Visitors experience the tragedy of the Titanic step by step, from the sounds and sights of the fit out, the sea-trials to France and the UK, the maiden voyage, and all the horror of the sinking and rescue – told in the terrified voices of actual survivors. Standing in a dark museum room, watching images of the sinking ship in the freezing waters of the North Atlantic, the end of the doomed voyage is terrifyingly real.

The last moments of the Titanic are related minute by minute down to the chilling SOS sent out at 12:15am on 15 April 1912 – “We have struck an ice-berg.” Experiencing the sinking through the eyes of survivors is a moving experience – the stories of heroism and the rescue. Novelist Thomas Hardy wrote ominously, “As the smart ship grew in stature, grace and hue, in shadowy silence grew the iceberg too.”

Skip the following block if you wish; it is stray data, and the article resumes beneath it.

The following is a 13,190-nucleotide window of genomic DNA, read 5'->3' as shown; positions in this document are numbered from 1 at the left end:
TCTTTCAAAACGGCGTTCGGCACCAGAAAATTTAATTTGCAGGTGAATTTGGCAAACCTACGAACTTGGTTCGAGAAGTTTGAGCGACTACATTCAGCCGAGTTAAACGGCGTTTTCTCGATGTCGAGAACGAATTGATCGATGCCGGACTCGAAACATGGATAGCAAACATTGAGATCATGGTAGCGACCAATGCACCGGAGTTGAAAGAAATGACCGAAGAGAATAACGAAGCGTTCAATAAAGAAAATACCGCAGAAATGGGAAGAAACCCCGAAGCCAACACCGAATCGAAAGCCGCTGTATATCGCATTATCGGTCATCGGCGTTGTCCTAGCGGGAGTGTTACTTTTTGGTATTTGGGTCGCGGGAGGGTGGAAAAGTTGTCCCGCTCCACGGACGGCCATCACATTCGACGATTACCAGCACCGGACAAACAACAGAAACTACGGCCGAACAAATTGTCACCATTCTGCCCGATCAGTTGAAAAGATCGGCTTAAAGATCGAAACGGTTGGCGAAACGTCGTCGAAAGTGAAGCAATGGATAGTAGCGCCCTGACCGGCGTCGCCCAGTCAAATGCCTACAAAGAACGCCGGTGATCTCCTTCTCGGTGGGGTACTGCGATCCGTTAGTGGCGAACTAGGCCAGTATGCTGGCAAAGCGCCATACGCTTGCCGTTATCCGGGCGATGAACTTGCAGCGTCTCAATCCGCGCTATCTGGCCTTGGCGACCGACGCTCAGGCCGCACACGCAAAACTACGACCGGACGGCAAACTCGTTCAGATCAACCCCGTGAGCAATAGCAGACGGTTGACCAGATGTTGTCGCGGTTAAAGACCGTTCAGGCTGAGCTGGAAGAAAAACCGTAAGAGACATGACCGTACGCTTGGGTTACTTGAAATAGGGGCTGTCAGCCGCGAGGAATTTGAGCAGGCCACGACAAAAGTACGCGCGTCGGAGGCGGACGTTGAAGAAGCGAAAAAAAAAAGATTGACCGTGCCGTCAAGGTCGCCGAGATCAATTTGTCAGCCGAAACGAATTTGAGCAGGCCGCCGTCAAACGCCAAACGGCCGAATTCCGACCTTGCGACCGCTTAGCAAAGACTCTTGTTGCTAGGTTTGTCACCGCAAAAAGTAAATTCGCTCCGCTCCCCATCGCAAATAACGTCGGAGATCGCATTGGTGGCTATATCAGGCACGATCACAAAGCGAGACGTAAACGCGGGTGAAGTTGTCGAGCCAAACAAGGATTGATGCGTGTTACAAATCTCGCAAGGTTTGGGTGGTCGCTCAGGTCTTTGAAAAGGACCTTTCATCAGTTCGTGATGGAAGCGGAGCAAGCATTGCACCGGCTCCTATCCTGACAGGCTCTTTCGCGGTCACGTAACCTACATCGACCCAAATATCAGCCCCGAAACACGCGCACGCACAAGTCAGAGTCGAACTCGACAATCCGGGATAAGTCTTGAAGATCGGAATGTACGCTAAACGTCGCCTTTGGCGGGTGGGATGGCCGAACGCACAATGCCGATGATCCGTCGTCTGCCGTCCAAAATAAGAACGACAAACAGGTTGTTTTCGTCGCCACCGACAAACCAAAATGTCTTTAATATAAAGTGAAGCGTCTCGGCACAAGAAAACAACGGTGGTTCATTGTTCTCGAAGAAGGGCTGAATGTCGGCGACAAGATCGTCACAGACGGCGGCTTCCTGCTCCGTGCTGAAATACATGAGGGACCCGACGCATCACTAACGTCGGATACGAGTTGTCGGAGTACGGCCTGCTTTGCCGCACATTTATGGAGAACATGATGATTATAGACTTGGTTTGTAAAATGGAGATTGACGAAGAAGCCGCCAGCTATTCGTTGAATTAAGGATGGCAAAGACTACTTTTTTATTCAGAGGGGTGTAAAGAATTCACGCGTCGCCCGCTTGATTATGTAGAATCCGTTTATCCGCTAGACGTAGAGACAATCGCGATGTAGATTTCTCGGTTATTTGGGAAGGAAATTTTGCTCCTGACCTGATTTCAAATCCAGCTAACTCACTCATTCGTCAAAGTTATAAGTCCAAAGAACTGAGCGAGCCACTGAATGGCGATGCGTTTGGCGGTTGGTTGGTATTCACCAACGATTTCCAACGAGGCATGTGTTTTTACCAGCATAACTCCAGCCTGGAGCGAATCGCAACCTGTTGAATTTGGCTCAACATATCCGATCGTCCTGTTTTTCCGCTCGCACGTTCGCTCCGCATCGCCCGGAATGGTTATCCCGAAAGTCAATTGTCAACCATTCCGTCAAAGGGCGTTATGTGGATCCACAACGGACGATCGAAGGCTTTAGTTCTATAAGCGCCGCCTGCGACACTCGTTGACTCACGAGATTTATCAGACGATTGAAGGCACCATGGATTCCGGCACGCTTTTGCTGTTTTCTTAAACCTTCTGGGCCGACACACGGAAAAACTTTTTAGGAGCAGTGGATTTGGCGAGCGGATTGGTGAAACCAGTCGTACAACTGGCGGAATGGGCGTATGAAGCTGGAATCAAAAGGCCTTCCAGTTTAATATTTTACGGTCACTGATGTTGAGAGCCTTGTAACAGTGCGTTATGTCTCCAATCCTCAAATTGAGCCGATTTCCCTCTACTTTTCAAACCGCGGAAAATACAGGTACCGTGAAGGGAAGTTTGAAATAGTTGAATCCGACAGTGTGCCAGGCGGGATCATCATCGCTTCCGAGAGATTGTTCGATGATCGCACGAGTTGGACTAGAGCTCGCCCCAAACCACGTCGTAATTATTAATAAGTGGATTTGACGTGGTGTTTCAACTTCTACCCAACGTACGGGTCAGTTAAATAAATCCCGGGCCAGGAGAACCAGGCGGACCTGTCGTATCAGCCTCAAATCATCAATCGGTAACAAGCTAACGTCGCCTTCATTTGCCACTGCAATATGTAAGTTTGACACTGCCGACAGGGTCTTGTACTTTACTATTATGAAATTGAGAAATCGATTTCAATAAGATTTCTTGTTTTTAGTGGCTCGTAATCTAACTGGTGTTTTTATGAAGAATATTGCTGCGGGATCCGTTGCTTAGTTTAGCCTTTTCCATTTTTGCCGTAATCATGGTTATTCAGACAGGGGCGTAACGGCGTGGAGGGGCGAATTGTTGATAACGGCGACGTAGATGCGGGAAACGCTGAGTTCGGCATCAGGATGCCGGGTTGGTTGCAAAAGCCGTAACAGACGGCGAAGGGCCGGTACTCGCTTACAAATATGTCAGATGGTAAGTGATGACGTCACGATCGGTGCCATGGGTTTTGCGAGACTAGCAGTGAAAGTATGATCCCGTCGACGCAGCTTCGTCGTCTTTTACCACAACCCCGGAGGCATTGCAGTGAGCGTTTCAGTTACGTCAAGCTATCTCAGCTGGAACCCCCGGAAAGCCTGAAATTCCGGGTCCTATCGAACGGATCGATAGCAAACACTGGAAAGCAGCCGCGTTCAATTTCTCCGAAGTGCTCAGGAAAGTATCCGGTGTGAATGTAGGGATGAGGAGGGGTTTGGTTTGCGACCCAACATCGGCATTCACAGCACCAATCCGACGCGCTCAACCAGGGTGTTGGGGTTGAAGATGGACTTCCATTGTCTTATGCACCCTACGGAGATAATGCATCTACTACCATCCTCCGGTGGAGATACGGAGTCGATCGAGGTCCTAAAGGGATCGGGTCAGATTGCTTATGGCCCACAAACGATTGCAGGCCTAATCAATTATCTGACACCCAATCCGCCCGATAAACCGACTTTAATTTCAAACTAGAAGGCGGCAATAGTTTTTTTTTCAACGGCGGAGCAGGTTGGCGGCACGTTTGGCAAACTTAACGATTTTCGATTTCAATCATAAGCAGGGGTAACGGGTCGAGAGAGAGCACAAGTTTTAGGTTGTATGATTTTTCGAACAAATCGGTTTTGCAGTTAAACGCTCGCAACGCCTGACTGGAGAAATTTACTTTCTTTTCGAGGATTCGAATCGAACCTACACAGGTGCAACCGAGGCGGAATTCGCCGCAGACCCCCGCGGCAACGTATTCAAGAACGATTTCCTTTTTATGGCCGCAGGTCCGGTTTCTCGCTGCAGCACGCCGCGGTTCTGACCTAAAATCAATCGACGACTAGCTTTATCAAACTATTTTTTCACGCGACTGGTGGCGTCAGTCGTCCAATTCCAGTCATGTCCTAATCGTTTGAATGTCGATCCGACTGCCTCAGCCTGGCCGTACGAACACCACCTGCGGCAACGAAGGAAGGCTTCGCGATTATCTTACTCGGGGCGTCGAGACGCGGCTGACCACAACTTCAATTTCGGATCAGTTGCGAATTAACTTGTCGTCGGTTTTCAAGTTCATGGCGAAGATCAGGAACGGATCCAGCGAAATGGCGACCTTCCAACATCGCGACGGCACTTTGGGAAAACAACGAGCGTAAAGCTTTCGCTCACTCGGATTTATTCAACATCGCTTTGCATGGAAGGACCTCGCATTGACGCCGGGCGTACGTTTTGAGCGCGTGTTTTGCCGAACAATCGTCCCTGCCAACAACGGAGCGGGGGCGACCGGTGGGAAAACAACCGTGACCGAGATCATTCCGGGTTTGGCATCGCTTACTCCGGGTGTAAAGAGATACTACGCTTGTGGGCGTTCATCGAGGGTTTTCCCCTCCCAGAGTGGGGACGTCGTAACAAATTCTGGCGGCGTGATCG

The poignant tale of the Titanic has captured people’s imagination for a century. Many movies have been made about it over the years – depicted in a collection of lurid movie posters. One of the fascinating exhibits explores all the myths and legends of the Titanic – from the locked binocular cabinet in the wheelhouse, the lifeboat shortage, the lowering of half-empty lifeboats, the quality of the rivets and design faults in sealed bulkheads to whether a cursed Egyptian mummy was onboard! Did the champagne bottle break at the launch (an ill-omen)? Did the owners ever claim the Titanic was unsinkable? True or false? Titanic buffs will find all the answers here!

The museum journey culminates with the discovery of the shipwreck over the last three decades. A glass floor reveals images of the wreck below your feet – while a submersible on a giant screen films the rusty steel “icicles” called rusticles.